Extreme heat is creating trouble all over the world. Record-breaking temperatures are sparking forest fires that spew smog affecting people miles away.
This heat is especially tough on older people. That’s the conclusion of new research led by Professor Glen Kenny at the University of Ottawa.
Getting cool air is important for the physical and mental health of older adults. But there’s not much evidence yet that air-conditioned places like cooling centers actually help.
Cooling centers are places where older people who don’t have air conditioning at home can go to stay cool.
Testing the Cooling Theory
Professor Kenny and his team ran an experiment with 40 older adults aged 64-79. They exposed these people to a pretend heat wave of 37 degrees Celsius (that’s about 99 degrees Fahrenheit) for 9 hours.
After that, they split the group in two. Half got to rest for 2 hours in an air-conditioned room. The other half did not.
The results, published in the journal Environmental Health Perspectives, showed that the people in the air-conditioned room had a lower body temperature.
This cooling effect also eased strain on their heart and blood vessels. There were even some quick, temporary improvements in their mental state.
But, when they returned to the heat, their body temperatures quickly rose back to high levels.
Age and Heat: A Troubling Combination
In another study, Professor Kenny’s team compared how young adults (ages 19-31) and older adults (ages 61-78) handled the heat. Both groups rested in 40 degrees Celsius heat (about 104 degrees Fahrenheit) for 9 hours.
The findings, published in the Journal of Applied Physiology, showed that the older group stored more heat and had higher body temperatures than the younger group.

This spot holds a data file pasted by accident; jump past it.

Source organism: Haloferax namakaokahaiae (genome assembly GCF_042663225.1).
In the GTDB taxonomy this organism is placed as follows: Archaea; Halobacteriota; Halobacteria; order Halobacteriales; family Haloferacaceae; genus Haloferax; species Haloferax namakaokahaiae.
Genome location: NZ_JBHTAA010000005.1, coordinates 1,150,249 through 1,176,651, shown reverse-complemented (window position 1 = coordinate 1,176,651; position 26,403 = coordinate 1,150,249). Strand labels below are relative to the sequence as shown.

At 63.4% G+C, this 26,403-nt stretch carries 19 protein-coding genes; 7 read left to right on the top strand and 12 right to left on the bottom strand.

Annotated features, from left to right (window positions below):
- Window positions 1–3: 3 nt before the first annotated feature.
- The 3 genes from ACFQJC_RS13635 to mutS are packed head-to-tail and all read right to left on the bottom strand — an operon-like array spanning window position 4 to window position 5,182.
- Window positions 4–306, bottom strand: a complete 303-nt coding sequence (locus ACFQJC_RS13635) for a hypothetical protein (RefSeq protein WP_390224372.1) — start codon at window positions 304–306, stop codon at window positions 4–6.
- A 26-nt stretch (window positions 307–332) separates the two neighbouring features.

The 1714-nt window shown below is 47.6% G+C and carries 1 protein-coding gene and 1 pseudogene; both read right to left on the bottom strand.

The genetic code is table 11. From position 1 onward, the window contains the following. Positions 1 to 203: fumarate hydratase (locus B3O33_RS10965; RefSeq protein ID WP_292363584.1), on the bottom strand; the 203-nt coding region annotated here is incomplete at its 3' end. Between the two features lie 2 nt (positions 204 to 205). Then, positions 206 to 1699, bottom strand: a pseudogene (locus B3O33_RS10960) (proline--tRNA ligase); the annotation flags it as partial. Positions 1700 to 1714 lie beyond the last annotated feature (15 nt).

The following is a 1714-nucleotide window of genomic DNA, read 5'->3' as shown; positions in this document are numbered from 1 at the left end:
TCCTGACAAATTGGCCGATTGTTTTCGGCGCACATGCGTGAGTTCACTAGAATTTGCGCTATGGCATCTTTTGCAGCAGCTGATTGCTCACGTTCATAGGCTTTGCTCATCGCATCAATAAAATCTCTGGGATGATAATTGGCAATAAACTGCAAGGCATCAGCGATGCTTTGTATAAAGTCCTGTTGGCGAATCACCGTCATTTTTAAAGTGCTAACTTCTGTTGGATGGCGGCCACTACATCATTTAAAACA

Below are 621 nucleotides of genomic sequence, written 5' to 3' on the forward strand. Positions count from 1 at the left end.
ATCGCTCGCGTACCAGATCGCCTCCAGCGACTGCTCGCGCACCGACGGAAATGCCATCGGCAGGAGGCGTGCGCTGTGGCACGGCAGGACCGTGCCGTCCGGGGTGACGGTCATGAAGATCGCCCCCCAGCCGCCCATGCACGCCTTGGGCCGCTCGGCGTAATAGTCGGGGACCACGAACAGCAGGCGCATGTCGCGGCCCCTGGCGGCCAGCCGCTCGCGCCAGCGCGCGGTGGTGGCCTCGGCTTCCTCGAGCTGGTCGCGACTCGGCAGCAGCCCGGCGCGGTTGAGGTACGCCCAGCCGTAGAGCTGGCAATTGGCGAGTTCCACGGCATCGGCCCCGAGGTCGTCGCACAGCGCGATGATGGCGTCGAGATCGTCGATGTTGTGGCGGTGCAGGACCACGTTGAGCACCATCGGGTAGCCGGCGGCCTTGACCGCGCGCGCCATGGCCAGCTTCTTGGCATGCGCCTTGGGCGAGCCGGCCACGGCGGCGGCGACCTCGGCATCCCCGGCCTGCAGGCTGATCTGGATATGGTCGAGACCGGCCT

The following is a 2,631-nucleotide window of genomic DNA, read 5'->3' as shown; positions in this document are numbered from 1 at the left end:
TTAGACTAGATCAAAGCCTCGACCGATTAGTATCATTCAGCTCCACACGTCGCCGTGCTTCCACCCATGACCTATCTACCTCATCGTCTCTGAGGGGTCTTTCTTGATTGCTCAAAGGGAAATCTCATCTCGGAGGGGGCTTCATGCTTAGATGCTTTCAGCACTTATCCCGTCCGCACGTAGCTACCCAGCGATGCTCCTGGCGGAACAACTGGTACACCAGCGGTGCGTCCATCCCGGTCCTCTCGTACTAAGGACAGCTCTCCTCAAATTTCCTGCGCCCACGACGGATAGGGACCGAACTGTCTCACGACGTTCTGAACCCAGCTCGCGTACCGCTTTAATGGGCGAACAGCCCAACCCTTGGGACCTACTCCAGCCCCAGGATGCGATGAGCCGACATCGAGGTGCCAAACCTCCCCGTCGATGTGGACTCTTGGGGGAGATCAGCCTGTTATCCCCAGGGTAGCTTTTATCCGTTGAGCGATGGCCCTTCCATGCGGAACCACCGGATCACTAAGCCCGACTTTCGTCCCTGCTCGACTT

Professor Kenny, who leads a project called Operation Heat Shield Canada, says, “With global temperatures going up, we need to protect the health and well-being of vulnerable people all over the world.
We must speed up our efforts to create better ways to protect those who are most at risk from the heat.”
This means finding effective ways to keep older people cool during heat waves. It also means giving them good advice about how to stay safe and healthy when it’s hot out.
The research from Professor Kenny and his team is a step in the right direction.
If you care about wellness, please see recent studies that olive oil may help you live longer, and vitamin D could help lower the risk of autoimmune diseases.
For more information about nutrition, please see recent studies about antioxidants that could help reduce the risk of dementia, and tea and coffee may help lower your risk of stroke, dementia.
The study was published in Environmental Health Perspectives.
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